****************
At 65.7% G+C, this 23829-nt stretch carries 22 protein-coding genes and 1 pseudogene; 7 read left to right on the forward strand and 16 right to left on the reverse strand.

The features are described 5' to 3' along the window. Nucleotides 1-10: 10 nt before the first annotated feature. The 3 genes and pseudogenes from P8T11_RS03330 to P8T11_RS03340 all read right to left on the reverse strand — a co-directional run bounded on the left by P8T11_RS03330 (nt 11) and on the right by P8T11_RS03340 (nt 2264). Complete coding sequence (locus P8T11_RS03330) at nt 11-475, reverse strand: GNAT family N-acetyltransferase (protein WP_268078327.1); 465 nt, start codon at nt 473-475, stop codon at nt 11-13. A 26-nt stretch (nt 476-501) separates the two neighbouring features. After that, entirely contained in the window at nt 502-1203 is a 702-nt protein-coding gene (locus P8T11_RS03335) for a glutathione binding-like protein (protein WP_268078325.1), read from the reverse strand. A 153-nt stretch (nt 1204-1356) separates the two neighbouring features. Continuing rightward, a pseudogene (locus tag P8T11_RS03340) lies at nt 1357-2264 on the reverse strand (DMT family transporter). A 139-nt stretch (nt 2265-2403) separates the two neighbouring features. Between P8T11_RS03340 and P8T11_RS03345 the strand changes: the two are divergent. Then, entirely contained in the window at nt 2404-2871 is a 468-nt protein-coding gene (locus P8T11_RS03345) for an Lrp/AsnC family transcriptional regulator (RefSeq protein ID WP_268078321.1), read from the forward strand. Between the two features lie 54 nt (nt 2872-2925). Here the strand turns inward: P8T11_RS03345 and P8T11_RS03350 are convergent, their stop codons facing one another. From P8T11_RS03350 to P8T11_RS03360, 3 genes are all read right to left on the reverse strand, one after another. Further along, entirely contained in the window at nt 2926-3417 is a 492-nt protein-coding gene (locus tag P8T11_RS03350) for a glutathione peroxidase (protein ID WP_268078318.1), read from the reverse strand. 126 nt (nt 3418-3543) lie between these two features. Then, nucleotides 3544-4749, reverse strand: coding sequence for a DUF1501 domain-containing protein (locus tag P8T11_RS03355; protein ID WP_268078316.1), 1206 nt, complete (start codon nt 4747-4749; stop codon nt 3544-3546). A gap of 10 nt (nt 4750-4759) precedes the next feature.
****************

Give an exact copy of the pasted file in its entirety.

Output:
At 65.7% G+C, this 23829-nt stretch carries 22 protein-coding genes and 1 pseudogene; 7 read left to right on the forward strand and 16 right to left on the reverse strand.

The features are described 5' to 3' along the window. Nucleotides 1-10: 10 nt before the first annotated feature. The 3 genes and pseudogenes from P8T11_RS03330 to P8T11_RS03340 all read right to left on the reverse strand — a co-directional run bounded on the left by P8T11_RS03330 (nt 11) and on the right by P8T11_RS03340 (nt 2264). Complete coding sequence (locus P8T11_RS03330) at nt 11-475, reverse strand: GNAT family N-acetyltransferase (protein WP_268078327.1); 465 nt, start codon at nt 473-475, stop codon at nt 11-13. A 26-nt stretch (nt 476-501) separates the two neighbouring features. After that, entirely contained in the window at nt 502-1203 is a 702-nt protein-coding gene (locus P8T11_RS03335) for a glutathione binding-like protein (protein WP_268078325.1), read from the reverse strand. A 153-nt stretch (nt 1204-1356) separates the two neighbouring features. Continuing rightward, a pseudogene (locus tag P8T11_RS03340) lies at nt 1357-2264 on the reverse strand (DMT family transporter). A 139-nt stretch (nt 2265-2403) separates the two neighbouring features. Between P8T11_RS03340 and P8T11_RS03345 the strand changes: the two are divergent. Then, entirely contained in the window at nt 2404-2871 is a 468-nt protein-coding gene (locus P8T11_RS03345) for an Lrp/AsnC family transcriptional regulator (RefSeq protein ID WP_268078321.1), read from the forward strand. Between the two features lie 54 nt (nt 2872-2925). Here the strand turns inward: P8T11_RS03345 and P8T11_RS03350 are convergent, their stop codons facing one another. From P8T11_RS03350 to P8T11_RS03360, 3 genes are all read right to left on the reverse strand, one after another. Further along, entirely contained in the window at nt 2926-3417 is a 492-nt protein-coding gene (locus tag P8T11_RS03350) for a glutathione peroxidase (protein ID WP_268078318.1), read from the reverse strand. 126 nt (nt 3418-3543) lie between these two features. Then, nucleotides 3544-4749, reverse strand: coding sequence for a DUF1501 domain-containing protein (locus tag P8T11_RS03355; protein ID WP_268078316.1), 1206 nt, complete (start codon nt 4747-4749; stop codon nt 3544-3546). A gap of 10 nt (nt 4750-4759) precedes the next feature.